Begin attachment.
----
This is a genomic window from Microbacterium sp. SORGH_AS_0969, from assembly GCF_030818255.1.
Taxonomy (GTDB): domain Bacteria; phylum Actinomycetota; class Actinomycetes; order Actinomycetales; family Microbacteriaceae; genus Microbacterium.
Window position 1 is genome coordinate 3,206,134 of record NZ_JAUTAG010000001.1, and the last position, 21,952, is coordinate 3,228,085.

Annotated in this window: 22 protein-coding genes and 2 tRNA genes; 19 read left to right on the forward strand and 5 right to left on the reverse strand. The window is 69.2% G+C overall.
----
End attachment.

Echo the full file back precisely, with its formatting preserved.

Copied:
This is a genomic window from Microbacterium sp. SORGH_AS_0969, from assembly GCF_030818255.1.
Taxonomy (GTDB): domain Bacteria; phylum Actinomycetota; class Actinomycetes; order Actinomycetales; family Microbacteriaceae; genus Microbacterium.
Window position 1 is genome coordinate 3,206,134 of record NZ_JAUTAG010000001.1, and the last position, 21,952, is coordinate 3,228,085.

Annotated in this window: 22 protein-coding genes and 2 tRNA genes; 19 read left to right on the forward strand and 5 right to left on the reverse strand. The window is 69.2% G+C overall.